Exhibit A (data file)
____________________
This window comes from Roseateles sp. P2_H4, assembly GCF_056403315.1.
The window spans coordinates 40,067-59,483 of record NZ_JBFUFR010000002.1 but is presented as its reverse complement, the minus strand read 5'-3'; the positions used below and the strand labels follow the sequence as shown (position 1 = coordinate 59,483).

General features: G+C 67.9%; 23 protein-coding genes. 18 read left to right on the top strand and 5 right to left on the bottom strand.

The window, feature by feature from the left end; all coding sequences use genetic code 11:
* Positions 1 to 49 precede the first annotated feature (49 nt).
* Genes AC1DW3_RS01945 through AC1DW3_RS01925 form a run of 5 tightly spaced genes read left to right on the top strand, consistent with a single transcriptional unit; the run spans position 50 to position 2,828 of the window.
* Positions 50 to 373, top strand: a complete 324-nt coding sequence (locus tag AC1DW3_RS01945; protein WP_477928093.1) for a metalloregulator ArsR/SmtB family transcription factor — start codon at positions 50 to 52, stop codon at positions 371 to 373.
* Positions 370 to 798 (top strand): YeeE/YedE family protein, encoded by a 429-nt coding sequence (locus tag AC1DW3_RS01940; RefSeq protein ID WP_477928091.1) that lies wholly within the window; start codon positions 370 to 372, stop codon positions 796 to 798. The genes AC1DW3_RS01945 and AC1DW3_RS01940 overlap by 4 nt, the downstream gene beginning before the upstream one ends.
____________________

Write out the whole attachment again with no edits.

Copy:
This window comes from Roseateles sp. P2_H4, assembly GCF_056403315.1.
The window spans coordinates 40,067-59,483 of record NZ_JBFUFR010000002.1 but is presented as its reverse complement, the minus strand read 5'-3'; the positions used below and the strand labels follow the sequence as shown (position 1 = coordinate 59,483).

General features: G+C 67.9%; 23 protein-coding genes. 18 read left to right on the top strand and 5 right to left on the bottom strand.

The window, feature by feature from the left end; all coding sequences use genetic code 11:
* Positions 1 to 49 precede the first annotated feature (49 nt).
* Genes AC1DW3_RS01945 through AC1DW3_RS01925 form a run of 5 tightly spaced genes read left to right on the top strand, consistent with a single transcriptional unit; the run spans position 50 to position 2,828 of the window.
* Positions 50 to 373, top strand: a complete 324-nt coding sequence (locus tag AC1DW3_RS01945; protein WP_477928093.1) for a metalloregulator ArsR/SmtB family transcription factor — start codon at positions 50 to 52, stop codon at positions 371 to 373.
* Positions 370 to 798 (top strand): YeeE/YedE family protein, encoded by a 429-nt coding sequence (locus tag AC1DW3_RS01940; RefSeq protein ID WP_477928091.1) that lies wholly within the window; start codon positions 370 to 372, stop codon positions 796 to 798. The genes AC1DW3_RS01945 and AC1DW3_RS01940 overlap by 4 nt, the downstream gene beginning before the upstream one ends.